He cited what has become known as the "chicken wars" of the early 1960s, a trade dispute set off when Germany and France imposed tariffs on US chicken.

The United States retaliated by imposing tariffs on an array of goods, including French brandy, light trucks and Volkswagen buses. The United States even threatened to reduce its troop presence in Europe.

Despite those pressures, the newly formed European Economic Community did not back down, and in that sense the United States "lost" the war.

The biggest losers, though, were US and European consumers deprived of choices in the marketplace and forced to pay higher prices for what was available.

There were also unintended consequences. US automakers, insulated from foreign competition by the tariffs, failed to modernise, improve quality or reduce costs, setting the stage for a decades-long decline, which for Chrysler and General Motors ended in bankruptcy.

Much the same can be said of the United States steel industry, which since World War II has probably received more protection from tariffs and quotas than any other industry.

"They just used the protection to raise prices, fatten profits, pay their executives more and avoid automating and reducing costs," Conybeare said. "They didn't use the breathing space they gained to modernise. So much of the US steel industry is using obsolete technology, which is why they can't compete."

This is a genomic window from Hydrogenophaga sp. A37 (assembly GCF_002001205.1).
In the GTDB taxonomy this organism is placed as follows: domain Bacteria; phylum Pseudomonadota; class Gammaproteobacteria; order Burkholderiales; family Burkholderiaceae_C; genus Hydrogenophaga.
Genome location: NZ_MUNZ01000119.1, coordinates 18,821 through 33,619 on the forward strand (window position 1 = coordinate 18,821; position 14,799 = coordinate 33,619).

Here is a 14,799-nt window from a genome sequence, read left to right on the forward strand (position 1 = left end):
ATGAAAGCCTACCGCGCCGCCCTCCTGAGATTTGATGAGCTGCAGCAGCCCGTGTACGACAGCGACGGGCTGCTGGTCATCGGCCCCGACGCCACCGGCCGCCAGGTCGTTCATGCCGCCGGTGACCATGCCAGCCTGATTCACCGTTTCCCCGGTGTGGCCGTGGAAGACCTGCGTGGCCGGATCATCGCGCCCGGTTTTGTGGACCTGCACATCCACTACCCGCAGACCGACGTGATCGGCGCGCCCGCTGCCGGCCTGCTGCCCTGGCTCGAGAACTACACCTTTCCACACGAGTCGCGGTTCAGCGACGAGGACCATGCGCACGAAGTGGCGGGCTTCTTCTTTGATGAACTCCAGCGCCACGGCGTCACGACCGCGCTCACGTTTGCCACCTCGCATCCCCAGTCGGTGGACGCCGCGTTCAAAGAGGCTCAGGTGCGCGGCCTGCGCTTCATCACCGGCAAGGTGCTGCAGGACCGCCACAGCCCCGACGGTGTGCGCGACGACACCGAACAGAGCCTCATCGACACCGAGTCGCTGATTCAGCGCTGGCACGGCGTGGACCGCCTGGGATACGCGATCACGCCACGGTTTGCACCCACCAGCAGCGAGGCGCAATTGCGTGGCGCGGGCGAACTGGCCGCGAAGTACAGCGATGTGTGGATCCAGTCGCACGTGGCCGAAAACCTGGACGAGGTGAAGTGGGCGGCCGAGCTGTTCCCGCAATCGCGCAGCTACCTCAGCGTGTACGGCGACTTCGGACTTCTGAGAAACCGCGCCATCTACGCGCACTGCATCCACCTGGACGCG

Decades of tariff protection have done little to stem the industry's decline. Domestic steel employment dropped from 135,000 in 2000 to 83,600 in 2016, according to the Bureau of Labor Statistics.

Much like Trump, President George W. Bush veered from Republican free trade orthodoxy in 2002 when he imposed tariffs of up to 30 per cent on certain steel products to counter what he claimed was a surge of imports (Canada, Mexico and a number of developing countries were exempted).